“Again, you have heard that it was said to the people long ago, ‘Do not break your oath, but fulfill to the Lord the vows you have made.’  But I tell you, do not swear an oath at all: either by heaven, for it is God’s throne;  or by the earth, for it is his footstool; or by Jerusalem, for it is the city of the Great King.  And do not swear by your head, for you cannot make even one hair white or black.  All you need to say is simply ‘Yes’ or ‘No’; anything beyond this comes from the evil one.

It is strange to us.  Keep your oaths and don’t feel the need to swear by God’s throne, by the earth, by Jerusalem or even by your own head.  It’s not something we necessarily do these days.  But in the days of Jesus this practice prevailed.

What Jesus was confronting was the issue that the object by which you swore from supposedly gave your oath credence or diminished.  From what I understand, if you swore by one thing then it meant something but if you swore by another you really didn’t.  It was similar to what kids used to do when they promised something but with their fingers crossed behind their backs which nullified it. The Talmud (book of Jewish traditions) had lengthy treatises on which oaths could be kept and which could be broken.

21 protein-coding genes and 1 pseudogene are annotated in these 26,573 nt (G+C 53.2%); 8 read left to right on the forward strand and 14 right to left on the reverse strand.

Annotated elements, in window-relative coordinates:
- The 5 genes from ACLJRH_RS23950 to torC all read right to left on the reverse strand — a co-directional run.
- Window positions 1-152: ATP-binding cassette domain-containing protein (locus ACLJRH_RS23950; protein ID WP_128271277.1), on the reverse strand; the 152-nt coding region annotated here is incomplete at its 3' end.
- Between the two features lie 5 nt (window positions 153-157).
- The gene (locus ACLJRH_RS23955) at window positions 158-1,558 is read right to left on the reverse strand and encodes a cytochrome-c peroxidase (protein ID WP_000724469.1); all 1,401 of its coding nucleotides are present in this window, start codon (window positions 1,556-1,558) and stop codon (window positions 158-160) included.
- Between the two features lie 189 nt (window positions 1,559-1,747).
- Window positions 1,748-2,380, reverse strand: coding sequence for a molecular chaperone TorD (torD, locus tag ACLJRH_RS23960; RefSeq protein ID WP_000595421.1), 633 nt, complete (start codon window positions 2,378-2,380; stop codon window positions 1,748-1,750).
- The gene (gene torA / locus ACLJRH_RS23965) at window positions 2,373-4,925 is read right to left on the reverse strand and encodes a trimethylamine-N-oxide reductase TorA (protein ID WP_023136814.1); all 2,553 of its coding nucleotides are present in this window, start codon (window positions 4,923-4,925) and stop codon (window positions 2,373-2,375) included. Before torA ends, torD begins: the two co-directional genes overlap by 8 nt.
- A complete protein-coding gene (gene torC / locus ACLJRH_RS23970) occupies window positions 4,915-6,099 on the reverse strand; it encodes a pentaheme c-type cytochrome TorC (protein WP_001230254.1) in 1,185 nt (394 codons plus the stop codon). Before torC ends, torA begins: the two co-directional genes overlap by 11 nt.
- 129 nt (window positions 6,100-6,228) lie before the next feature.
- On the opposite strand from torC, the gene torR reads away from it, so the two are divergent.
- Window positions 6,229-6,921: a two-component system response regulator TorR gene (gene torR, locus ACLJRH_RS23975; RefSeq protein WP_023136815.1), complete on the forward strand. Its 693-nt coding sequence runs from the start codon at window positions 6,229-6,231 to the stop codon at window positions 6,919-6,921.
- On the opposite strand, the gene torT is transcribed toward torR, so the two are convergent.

It’s not a practice we use much today.  But the last part?  It’s for us.

“Simply let your ‘Yes’ be ‘Yes’ and your ‘No,’ ‘No.’

We live in a culture where we say, “Sure, I’ll be there” and don’t show up.  “Yeah, I’ll do it,” but it doesn’t get done without much prodding.

So whether we swear by things but in so doing look to find a way out of the oath, or we say we’ll do something and don’t, we all find ourselves under the truth of these verses.

And on almost every section of Jesus’ sermon on the mountain there was a twisted knife or a shocking conclusion.  This one is no different.  Because these matters aren’t trivial like we would like them to be.  No.  Jesus says these “come from the evil one” (Mt 5:36).